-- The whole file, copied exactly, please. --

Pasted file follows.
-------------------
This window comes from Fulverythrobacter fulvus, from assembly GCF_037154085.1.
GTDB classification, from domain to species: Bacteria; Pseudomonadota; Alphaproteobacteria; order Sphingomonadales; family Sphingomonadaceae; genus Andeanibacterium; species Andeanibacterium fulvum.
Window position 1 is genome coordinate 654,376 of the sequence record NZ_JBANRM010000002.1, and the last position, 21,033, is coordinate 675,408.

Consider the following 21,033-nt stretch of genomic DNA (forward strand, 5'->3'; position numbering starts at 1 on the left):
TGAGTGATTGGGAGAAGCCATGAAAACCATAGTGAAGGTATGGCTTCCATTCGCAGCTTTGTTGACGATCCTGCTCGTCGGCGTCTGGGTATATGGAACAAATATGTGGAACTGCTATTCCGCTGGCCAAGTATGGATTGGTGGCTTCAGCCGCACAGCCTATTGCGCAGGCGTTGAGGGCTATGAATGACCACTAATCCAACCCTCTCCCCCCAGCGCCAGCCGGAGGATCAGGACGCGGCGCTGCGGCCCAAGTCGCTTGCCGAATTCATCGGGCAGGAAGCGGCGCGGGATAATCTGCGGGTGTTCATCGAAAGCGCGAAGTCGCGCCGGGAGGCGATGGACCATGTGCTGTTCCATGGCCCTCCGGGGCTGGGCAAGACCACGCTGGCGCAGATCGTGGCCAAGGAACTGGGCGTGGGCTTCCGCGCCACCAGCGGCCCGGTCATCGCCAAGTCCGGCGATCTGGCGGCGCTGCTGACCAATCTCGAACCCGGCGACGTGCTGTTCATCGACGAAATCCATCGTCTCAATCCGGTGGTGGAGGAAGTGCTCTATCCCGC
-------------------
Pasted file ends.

This window comes from Fulverythrobacter fulvus, from assembly GCF_037154085.1.
GTDB classification, from domain to species: Bacteria; Pseudomonadota; Alphaproteobacteria; order Sphingomonadales; family Sphingomonadaceae; genus Andeanibacterium; species Andeanibacterium fulvum.
Window position 1 is genome coordinate 654,376 of the sequence record NZ_JBANRM010000002.1, and the last position, 21,033, is coordinate 675,408.

Consider the following 21,033-nt stretch of genomic DNA (forward strand, 5'->3'; position numbering starts at 1 on the left):
TGAGTGATTGGGAGAAGCCATGAAAACCATAGTGAAGGTATGGCTTCCATTCGCAGCTTTGTTGACGATCCTGCTCGTCGGCGTCTGGGTATATGGAACAAATATGTGGAACTGCTATTCCGCTGGCCAAGTATGGATTGGTGGCTTCAGCCGCACAGCCTATTGCGCAGGCGTTGAGGGCTATGAATGACCACTAATCCAACCCTCTCCCCCCAGCGCCAGCCGGAGGATCAGGACGCGGCGCTGCGGCCCAAGTCGCTTGCCGAATTCATCGGGCAGGAAGCGGCGCGGGATAATCTGCGGGTGTTCATCGAAAGCGCGAAGTCGCGCCGGGAGGCGATGGACCATGTGCTGTTCCATGGCCCTCCGGGGCTGGGCAAGACCACGCTGGCGCAGATCGTGGCCAAGGAACTGGGCGTGGGCTTCCGCGCCACCAGCGGCCCGGTCATCGCCAAGTCCGGCGATCTGGCGGCGCTGCTGACCAATCTCGAACCCGGCGACGTGCTGTTCATCGACGAAATCCATCGTCTCAATCCGGTGGTGGAGGAAGTGCTCTATCCCGC